Heart of Darkness, Paperback Book
4 out of 5 (4 ratings)


A haunting and hugely influential Modernist masterpiece, the Penguin Classics edition of Joseph Conrad's Heart of Darkness is edited with an introduction by Owen Knowles. Conrad's narrator Marlow, a seaman and wanderer, recounts his physical and psychological journey in search of the infamous ivory trader Kurtz: dying, insane, and guilty of unspeakable atrocities.

Travelling upriver to the heart of the African continent, he gradually becomes obsessed by this enigmatic, wraith-like figure.

Marlow's discovery of how Kurtz has gained his position of power over the local people involves him in a radical questioning, not only of his own nature and values, but also those of western civilisation.

The inspiration for Francis Ford Coppola's Oscar-winning film Apocalypse Now, Heart of Darkness is a quintessentially modernist work exploring the limits of human experience and the nightmarish realities of imperialism. Part of a major series of new editions of Conrad's most famous works in Penguin Classics, this volume contains Conrad's Congo Diary, a chronology, further reading, notes, a map of the Congo, a glossary and an introduction discussing the author's experiences in Africa, the narrative and symbolic complexities of Heart of Darkness and critical responses to the novel. Joseph Conrad (1857-1924) was born in the Ukraine and grew up under Tsarist autocracy.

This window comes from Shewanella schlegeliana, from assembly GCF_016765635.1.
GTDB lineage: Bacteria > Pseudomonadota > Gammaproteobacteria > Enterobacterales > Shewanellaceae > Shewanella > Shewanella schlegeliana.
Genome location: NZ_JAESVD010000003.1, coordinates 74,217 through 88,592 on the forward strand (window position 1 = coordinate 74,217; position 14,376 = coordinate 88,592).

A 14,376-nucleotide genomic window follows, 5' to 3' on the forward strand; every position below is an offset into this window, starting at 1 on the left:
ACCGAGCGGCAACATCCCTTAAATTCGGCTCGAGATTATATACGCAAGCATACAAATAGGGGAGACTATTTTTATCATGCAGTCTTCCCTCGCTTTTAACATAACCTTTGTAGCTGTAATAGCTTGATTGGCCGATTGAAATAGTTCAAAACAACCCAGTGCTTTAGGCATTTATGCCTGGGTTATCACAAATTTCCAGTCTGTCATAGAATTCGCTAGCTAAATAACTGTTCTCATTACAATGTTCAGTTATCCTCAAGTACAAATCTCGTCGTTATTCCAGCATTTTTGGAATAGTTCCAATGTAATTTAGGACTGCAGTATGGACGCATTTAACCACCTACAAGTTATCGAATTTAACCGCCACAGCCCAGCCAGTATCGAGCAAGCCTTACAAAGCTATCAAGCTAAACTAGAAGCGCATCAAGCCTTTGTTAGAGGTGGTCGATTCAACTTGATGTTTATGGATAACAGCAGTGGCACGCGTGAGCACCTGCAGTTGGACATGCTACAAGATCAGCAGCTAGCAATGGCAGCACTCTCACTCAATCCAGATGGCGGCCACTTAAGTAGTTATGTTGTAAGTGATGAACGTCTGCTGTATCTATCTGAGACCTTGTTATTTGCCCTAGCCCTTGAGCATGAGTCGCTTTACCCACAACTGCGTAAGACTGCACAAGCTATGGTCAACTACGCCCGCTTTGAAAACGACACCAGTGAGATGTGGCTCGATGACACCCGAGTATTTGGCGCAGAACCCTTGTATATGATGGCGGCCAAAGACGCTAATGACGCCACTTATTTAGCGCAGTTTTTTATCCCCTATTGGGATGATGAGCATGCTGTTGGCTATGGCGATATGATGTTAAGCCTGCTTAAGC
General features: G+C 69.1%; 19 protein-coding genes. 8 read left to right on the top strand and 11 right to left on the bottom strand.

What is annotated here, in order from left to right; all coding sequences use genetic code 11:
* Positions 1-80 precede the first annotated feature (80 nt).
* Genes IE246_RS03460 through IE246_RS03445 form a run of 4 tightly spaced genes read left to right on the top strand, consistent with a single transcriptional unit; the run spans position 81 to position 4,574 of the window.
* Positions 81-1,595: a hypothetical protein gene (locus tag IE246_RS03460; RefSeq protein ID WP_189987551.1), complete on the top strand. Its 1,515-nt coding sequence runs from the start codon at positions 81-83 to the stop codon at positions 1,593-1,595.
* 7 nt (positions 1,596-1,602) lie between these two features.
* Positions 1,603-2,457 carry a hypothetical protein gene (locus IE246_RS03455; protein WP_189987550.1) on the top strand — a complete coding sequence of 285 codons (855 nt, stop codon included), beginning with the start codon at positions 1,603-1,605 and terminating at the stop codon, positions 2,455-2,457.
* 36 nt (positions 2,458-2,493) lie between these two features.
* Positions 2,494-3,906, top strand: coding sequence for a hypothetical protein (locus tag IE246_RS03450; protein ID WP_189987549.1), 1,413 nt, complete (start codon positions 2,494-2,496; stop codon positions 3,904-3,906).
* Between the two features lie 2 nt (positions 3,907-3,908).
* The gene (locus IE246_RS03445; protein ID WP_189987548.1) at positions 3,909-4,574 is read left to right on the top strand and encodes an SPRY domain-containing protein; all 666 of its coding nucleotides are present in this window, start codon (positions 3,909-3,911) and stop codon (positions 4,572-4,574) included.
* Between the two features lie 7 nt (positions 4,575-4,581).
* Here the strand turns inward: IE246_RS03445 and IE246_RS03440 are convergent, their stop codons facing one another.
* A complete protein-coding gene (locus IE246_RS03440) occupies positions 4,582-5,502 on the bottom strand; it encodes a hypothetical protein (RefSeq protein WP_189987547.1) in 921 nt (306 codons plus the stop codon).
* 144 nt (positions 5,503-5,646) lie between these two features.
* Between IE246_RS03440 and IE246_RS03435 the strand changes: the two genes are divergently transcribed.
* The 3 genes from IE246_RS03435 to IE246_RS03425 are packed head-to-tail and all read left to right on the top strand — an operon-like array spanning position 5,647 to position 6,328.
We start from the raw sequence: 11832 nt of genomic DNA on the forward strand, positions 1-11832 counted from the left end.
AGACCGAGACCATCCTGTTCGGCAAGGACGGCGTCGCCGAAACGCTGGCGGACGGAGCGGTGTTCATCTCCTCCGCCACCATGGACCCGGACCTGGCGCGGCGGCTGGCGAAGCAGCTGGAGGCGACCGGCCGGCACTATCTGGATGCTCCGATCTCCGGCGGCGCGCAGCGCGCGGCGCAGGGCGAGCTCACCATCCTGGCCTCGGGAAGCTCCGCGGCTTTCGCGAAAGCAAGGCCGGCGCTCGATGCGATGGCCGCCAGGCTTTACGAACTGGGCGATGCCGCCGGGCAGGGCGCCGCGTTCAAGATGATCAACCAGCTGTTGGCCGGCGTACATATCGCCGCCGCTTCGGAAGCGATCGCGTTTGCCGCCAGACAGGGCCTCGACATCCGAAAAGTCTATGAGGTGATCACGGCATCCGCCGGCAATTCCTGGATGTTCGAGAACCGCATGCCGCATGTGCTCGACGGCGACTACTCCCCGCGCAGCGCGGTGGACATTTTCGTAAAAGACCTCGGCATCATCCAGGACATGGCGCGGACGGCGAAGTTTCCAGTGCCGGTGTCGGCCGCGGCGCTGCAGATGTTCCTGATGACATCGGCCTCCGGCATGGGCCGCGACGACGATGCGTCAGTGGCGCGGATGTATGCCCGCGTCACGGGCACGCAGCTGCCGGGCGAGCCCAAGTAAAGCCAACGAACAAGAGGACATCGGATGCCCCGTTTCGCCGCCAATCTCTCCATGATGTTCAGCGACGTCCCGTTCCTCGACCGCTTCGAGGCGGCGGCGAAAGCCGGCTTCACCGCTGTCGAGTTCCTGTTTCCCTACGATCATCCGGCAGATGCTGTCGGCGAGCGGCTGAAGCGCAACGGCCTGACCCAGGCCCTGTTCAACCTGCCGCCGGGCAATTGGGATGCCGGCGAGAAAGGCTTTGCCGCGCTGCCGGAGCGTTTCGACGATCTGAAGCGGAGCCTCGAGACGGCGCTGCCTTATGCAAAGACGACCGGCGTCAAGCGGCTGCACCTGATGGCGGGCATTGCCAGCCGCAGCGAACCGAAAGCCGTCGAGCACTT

After spending years in the French, and later the British Merchant Navy, Conrad left the sea to devote himself to writing.

In 1896 he settled in Kent, where he produced within fifteen years such modern classics as Youth, Heart of Darkness, Lord Jim, Typhoon, Nostromo, The Secret Agent and Under Western Eyes. If you enjoyed Heart of Darkness, you might like E.M.

Forster's A Passage to India, also available in Penguin Classics. 'Seems to reach into the heart of Conrad himself' Peter Ackroyd


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Showing 1 - 4 of 4 reviews.

Review by